Only around two-fifths (42.6%) of households across Britain are on track for at least a moderate income in retirement, according to analysis.
Households in the East Midlands and London were found to be the least likely to be on track for a sufficient income for at least a moderate lifestyle in retirement, with 36.9% and 38.6% in those regions respectively being set for at least this standard of income in their later years, Hargreaves Lansdown found.
People were deemed to be on track for a moderate retirement income based on standards set by the Pensions and Lifetime Savings Association (PLSA), which say that a single person needs around £20,800 annually for a moderate income and a couple need around £30,600.
£20,800 for a single person
£30,600 for a couple
The PLSA previously set living standards to give people an idea what life in retirement looks like at three different levels – minimum, moderate and comfortable.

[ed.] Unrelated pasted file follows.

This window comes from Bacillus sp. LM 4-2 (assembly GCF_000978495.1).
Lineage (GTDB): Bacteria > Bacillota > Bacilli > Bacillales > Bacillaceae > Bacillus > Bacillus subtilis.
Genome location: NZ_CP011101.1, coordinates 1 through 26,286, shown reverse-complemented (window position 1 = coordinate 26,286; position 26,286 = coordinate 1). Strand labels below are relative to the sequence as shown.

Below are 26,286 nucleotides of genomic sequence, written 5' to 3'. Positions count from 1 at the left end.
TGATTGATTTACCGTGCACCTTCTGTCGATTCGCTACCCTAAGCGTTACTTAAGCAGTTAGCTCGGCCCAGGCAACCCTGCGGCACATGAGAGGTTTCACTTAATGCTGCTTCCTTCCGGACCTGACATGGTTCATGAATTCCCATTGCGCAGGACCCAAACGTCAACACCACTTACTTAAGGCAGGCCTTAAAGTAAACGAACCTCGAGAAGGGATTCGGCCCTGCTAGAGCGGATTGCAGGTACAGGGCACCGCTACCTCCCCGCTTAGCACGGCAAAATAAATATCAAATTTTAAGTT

People on a moderate income have more financial security and flexibility than those on just the minimum, but they would not be able to afford the same luxuries as those on a “comfortable” retirement income of £33,600 for a single person and £49,700 for a couple.
Hargreaves Lansdown’s retirement figures are part of its savings and resilience barometer, which it compiles with Oxford Economics.
The modelling brings together data sources such as the Wealth and Assets survey and Financial Conduct Authority’s Financial Lives Survey to generate a picture of overall financial resilience.
Here are the percentages of households across Britain who are on track for a moderate income in retirement, according to Hargreaves Lansdown:
– Scotland, 41.5%
– North East, 42.8%
– North West, 44.2%
– Yorkshire and the Humber, 41.7%
– East Midlands, 36.9%
– West Midlands, 39.9%
– Wales, 41.7%
– South West, 43.5%
– South East, 51.3%
– London, 38.6%
– East of England, 45.1%